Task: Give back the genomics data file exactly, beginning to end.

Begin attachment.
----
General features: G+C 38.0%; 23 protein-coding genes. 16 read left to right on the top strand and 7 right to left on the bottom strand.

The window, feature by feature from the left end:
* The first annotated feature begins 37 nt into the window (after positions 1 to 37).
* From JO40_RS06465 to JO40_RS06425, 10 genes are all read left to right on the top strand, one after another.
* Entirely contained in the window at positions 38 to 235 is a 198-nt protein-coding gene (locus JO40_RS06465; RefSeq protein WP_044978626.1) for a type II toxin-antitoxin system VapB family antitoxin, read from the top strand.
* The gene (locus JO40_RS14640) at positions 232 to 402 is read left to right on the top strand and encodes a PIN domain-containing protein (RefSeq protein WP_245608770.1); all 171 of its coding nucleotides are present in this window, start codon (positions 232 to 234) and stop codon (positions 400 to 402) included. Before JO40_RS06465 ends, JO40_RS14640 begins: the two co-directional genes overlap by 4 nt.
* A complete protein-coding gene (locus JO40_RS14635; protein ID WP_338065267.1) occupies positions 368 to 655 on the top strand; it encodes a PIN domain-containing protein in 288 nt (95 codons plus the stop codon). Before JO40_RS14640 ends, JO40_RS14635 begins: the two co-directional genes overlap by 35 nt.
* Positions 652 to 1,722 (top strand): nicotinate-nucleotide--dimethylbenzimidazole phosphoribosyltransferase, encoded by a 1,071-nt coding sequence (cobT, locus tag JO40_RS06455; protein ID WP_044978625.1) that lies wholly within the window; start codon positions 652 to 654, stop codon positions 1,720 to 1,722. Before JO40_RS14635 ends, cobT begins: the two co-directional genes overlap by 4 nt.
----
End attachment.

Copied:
General features: G+C 38.0%; 23 protein-coding genes. 16 read left to right on the top strand and 7 right to left on the bottom strand.

The window, feature by feature from the left end:
* The first annotated feature begins 37 nt into the window (after positions 1 to 37).
* From JO40_RS06465 to JO40_RS06425, 10 genes are all read left to right on the top strand, one after another.
* Entirely contained in the window at positions 38 to 235 is a 198-nt protein-coding gene (locus JO40_RS06465; RefSeq protein WP_044978626.1) for a type II toxin-antitoxin system VapB family antitoxin, read from the top strand.
* The gene (locus JO40_RS14640) at positions 232 to 402 is read left to right on the top strand and encodes a PIN domain-containing protein (RefSeq protein WP_245608770.1); all 171 of its coding nucleotides are present in this window, start codon (positions 232 to 234) and stop codon (positions 400 to 402) included. Before JO40_RS06465 ends, JO40_RS14640 begins: the two co-directional genes overlap by 4 nt.
* A complete protein-coding gene (locus JO40_RS14635; protein ID WP_338065267.1) occupies positions 368 to 655 on the top strand; it encodes a PIN domain-containing protein in 288 nt (95 codons plus the stop codon). Before JO40_RS14640 ends, JO40_RS14635 begins: the two co-directional genes overlap by 35 nt.
* Positions 652 to 1,722 (top strand): nicotinate-nucleotide--dimethylbenzimidazole phosphoribosyltransferase, encoded by a 1,071-nt coding sequence (cobT, locus tag JO40_RS06455; protein ID WP_044978625.1) that lies wholly within the window; start codon positions 652 to 654, stop codon positions 1,720 to 1,722. Before JO40_RS14635 ends, cobT begins: the two co-directional genes overlap by 4 nt.